Internet procurement a 'go'

NASA is harnessing the Internet to simplify contract management and keep

contract managers aware of the latest in acquisition rules and regulations.

Agency downsizing in recent years has left fewer acquisition policy

experts at NASA centers. NASA officials knew something had to be done to

avoid overwhelming the remaining contracting officers and specialists.

What they came up with was the Virtual Procurement Office. It offers

contract managers a condensed, less intimidating way to access information

and tools available on the Internet or contained in bound books.

The VPO will provide the tools needed to create, modify, manage and

post a contract online. NASA's ultimate goal is to create a paperless contracting

environment, eliminating the volumes of paper files usually associated with

each contract.

NASA first put procurement information for vendors on the Internet about

five years ago with the NASA Acquisition Internet Service, but the VPO program

is unique. "In the past, we've focused on the outside," said Tom Deback,

VPO team leader and a procurement analyst at NASA headquarters in Washington,

D.C. "This is one of the first projects we've done to help us internally."

NASA also offers a virtual procurement library, but it is difficult

to know what rules and regulations apply to a given contract, Deback said.

Contracting officers and specialists need to have the latest information

about laws and information included in Office of Management and Budget circulars,

Office of Federal Procurement Policy policy letters, the Federal Acquisition

Regulation, FAR supplements, handbooks and guides specific to each of the

10 NASA centers.

That's where VPO comes in. "We're trying to take all this information

and put it [together] in a way that makes sense for an operational contracting

officer," Deback said. "You know there's something out there. The beauty

of this is it puts it all in context."

Marshall Space Flight Center, Huntsville, Ala., has the VPO fully implemented,

and other NASA centers are testing it.

Unlike other new tools introduced at NASA, the VPO has not experienced

resistance from contracting officers and specialists, said Jim Bradford,

NASA Acquisition Internet Service project leader at Marshall Space Flight

Center. It helps the contracting officers "find the needle in the haystack,"

said Bradford, who has been working with Deback on the VPO idea since last


Acquisitions at Marshall were valued at $2 billion last year. The VPO

has spared contract specialists from repeatedly gathering information about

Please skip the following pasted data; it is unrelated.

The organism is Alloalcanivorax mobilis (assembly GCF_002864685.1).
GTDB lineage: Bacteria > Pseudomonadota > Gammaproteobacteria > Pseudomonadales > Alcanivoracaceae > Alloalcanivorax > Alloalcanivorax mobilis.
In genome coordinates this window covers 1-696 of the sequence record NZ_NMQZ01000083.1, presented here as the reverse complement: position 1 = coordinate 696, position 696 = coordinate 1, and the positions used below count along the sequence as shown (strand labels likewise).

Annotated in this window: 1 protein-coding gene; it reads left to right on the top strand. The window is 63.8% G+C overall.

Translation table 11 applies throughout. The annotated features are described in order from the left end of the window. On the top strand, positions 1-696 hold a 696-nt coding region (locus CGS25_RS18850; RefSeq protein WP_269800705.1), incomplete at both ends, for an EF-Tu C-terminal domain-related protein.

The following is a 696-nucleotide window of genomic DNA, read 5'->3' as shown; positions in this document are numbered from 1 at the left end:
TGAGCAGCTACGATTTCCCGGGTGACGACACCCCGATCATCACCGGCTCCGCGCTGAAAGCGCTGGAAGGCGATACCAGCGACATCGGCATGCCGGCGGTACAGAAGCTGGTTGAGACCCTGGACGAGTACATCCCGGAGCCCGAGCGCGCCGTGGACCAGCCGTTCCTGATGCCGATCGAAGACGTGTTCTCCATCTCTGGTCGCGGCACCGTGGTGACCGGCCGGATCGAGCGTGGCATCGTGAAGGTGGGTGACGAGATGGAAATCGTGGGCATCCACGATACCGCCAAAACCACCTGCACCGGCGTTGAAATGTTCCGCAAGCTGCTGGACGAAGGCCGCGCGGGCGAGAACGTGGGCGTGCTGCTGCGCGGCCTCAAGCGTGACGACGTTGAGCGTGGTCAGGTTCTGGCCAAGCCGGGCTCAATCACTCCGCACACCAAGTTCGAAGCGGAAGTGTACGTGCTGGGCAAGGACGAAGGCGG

what rules apply to contracts because the site administrator does the research

once, and it is available to all the workers. "That's a major time-saver

when you're talking about 700 procurement people throughout the agency,"

Bradford said.

As the VPO development team gets feedback from NASA's contracting personnel,

new applications will be added, Deback said.

Eventually, Deback said, he hopes contract workers will be able to automatically

fill the forms with standard information from interfacing databases, such

as the past performance database and Integrated Financial Management Program.

"That's the time-saver," he said. "It really gives a procurement person

a lot of power."

Another goal is to move to an electronic contract filing system, Bradford

said. "Technically, that's a doable thing today," he said. "Culturally,

it will take a little longer."

There are many agencies that provide contracting officers with tools

to write contracts, which is helpful. However, simply automating a system

is not enough, said Chip Mather, senior vice president of Acquisition Solutions

Inc., Chantilly, Va. Should agencies be awarding new contracts at all? "The

real benefit comes from redesigning the system for economic and efficient

delivery of goods and services," Mather said.

An agency should consider using contracts that already exist before

drafting one, Mather said. "The contract itself is not the end goal," he

said. Some contracting officers say that unless they are using their own

contracts, their jobs will disappear, he said. In fact, it's just the opposite.

"The more efficient [contracting officers] are, the more valuable they are,"

he said. "It shouldn't make a difference where the contract comes from."


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